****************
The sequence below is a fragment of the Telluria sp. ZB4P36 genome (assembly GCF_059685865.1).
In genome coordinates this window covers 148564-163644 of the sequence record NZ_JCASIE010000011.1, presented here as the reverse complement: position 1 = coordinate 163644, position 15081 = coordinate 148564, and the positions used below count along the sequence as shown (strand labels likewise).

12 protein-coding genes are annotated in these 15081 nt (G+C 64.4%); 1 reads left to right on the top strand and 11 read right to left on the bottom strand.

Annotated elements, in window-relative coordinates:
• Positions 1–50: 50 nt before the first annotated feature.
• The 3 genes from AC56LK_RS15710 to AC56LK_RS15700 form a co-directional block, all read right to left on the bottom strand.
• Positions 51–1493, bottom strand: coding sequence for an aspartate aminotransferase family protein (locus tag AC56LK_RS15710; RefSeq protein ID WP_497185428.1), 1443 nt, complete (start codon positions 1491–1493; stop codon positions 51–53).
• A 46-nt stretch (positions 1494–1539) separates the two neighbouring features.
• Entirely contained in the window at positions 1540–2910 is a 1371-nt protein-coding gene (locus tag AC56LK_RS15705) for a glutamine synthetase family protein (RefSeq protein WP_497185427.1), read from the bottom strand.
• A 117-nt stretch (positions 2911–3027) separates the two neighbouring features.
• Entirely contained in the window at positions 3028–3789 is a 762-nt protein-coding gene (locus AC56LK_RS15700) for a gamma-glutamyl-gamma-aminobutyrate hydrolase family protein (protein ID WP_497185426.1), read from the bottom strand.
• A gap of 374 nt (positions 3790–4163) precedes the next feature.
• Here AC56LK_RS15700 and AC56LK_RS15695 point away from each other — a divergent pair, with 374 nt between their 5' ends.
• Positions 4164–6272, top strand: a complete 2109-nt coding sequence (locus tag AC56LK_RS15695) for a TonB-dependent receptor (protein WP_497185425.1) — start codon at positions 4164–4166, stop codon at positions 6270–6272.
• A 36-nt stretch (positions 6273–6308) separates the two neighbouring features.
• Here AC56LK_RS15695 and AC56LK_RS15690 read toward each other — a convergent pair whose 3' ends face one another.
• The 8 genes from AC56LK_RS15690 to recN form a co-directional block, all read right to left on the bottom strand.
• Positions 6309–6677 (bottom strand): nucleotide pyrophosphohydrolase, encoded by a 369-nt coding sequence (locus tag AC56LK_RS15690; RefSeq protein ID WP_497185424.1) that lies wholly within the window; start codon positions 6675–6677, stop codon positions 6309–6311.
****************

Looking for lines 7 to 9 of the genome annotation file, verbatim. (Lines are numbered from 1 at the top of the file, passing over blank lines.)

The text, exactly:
• Positions 51–1493, bottom strand: coding sequence for an aspartate aminotransferase family protein (locus tag AC56LK_RS15710; RefSeq protein ID WP_497185428.1), 1443 nt, complete (start codon positions 1491–1493; stop codon positions 51–53).
• A 46-nt stretch (positions 1494–1539) separates the two neighbouring features.
• Entirely contained in the window at positions 1540–2910 is a 1371-nt protein-coding gene (locus tag AC56LK_RS15705) for a glutamine synthetase family protein (RefSeq protein WP_497185427.1), read from the bottom strand.